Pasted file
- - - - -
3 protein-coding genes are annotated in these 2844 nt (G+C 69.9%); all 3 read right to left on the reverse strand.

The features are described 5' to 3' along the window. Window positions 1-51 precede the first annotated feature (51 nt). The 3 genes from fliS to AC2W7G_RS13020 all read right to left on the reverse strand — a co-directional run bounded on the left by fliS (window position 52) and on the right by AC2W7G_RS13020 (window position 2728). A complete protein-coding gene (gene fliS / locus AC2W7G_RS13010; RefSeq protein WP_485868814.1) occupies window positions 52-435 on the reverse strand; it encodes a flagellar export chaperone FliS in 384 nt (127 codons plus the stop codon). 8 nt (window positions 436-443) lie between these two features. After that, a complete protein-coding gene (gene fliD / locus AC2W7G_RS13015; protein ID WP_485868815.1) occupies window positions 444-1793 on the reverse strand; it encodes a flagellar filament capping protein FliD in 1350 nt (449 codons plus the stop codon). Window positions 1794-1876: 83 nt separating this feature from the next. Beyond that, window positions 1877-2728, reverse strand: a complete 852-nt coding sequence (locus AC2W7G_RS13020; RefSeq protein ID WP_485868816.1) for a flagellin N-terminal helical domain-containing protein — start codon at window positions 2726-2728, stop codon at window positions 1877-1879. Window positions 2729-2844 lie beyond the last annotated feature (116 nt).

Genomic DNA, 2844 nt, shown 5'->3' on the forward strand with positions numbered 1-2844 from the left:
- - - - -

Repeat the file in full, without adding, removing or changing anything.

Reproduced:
3 protein-coding genes are annotated in these 2844 nt (G+C 69.9%); all 3 read right to left on the reverse strand.

The features are described 5' to 3' along the window. Window positions 1-51 precede the first annotated feature (51 nt). The 3 genes from fliS to AC2W7G_RS13020 all read right to left on the reverse strand — a co-directional run bounded on the left by fliS (window position 52) and on the right by AC2W7G_RS13020 (window position 2728). A complete protein-coding gene (gene fliS / locus AC2W7G_RS13010; RefSeq protein WP_485868814.1) occupies window positions 52-435 on the reverse strand; it encodes a flagellar export chaperone FliS in 384 nt (127 codons plus the stop codon). 8 nt (window positions 436-443) lie between these two features. After that, a complete protein-coding gene (gene fliD / locus AC2W7G_RS13015; protein ID WP_485868815.1) occupies window positions 444-1793 on the reverse strand; it encodes a flagellar filament capping protein FliD in 1350 nt (449 codons plus the stop codon). Window positions 1794-1876: 83 nt separating this feature from the next. Beyond that, window positions 1877-2728, reverse strand: a complete 852-nt coding sequence (locus AC2W7G_RS13020; RefSeq protein ID WP_485868816.1) for a flagellin N-terminal helical domain-containing protein — start codon at window positions 2726-2728, stop codon at window positions 1877-1879. Window positions 2729-2844 lie beyond the last annotated feature (116 nt).

Genomic DNA, 2844 nt, shown 5'->3' on the forward strand with positions numbered 1-2844 from the left: